Linux - NetworkingThis forum is for any issue related to networks or networking.
Routing, network cards, OSI, etc. Anything is fair game.
Welcome to LinuxQuestions.org, a friendly and active Linux Community.
You are currently viewing LQ as a guest. By joining our community you will have the ability to post topics, receive our newsletter, use the advanced search, subscribe to threads and access many other special features. Registration is quick, simple and absolutely free. Join our community today!
Note that registered members see fewer ads, and ContentLink is completely disabled once you log in.
If you have any problems with the registration process or your account login, please contact us. If you need to reset your password, click here.
Having a problem logging in? Please visit this page to clear all LQ-related cookies.
Introduction to Linux - A Hands on Guide
This guide was created as an overview of the Linux Operating System, geared toward new users as an exploration tour and getting started guide, with exercises at the end of each chapter.
For more advanced trainees it can be a desktop reference, and a collection of the base knowledge needed to proceed with system and network administration. This book contains many real life examples derived from the author's experience as a Linux system and network administrator, trainer and consultant. They hope these examples will help you to get a better understanding of the Linux system and that you feel encouraged to try out things on your own.
Click Here to receive this Complete Guide absolutely free.
I've recently installed Fedora Core 1 and I'm trying to change the hostname. For this example, let's say I want to call my computer 'newmachinename'. I found that by running 'hostname' command like so:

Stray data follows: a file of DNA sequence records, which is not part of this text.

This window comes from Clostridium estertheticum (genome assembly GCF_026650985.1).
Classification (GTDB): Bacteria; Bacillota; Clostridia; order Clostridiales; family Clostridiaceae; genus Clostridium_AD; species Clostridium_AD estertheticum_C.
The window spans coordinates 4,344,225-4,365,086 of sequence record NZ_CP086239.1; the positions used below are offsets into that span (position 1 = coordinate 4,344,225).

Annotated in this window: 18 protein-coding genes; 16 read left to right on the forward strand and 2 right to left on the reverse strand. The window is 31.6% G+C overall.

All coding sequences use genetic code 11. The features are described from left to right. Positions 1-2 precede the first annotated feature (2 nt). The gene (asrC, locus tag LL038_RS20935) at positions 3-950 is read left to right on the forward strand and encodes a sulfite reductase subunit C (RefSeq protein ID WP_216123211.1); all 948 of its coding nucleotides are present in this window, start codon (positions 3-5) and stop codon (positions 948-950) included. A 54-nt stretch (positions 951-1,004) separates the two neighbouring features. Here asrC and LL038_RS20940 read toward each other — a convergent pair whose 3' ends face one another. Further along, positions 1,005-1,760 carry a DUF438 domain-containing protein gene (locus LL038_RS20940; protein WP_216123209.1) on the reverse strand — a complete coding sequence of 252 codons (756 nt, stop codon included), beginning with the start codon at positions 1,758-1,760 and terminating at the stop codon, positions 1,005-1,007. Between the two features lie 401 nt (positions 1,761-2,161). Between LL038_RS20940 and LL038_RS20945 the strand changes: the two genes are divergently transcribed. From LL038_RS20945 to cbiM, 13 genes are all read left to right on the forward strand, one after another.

would change the hostname as it's listed at
and would stay changed until I reboot, from which time it would go back to 'localhost'.
Then, I did the following which remained stable on reboot:
-changed /etc/sysconfig/network HOSTNAME value to newmachinename.
-added 'newmachinename' to /etc/hosts just after 'localhost' and on the same line.
I've rebooted several times and the 'newmachinename' persists.
Now, I have a different problem in that I'm trying to get my wireless card to work (topic for a different post). Anyway, upon inserting the wireless card, my laptop locks up completely and the only thing to do is to flip the on/off switch. When it finally boots up again, the machine has returned to its default name of 'localhost'. Also, when rebooting, I see a message stating that some recovery is going on. So, I think the hostname configuration is being backed up somewhere and rewritten on an unclean reboot.
Is there a more robust mechanism for setting the hostname so that it remains stable?
One possible catch is that I need to use dhcp and so I don't have a fixed IP address.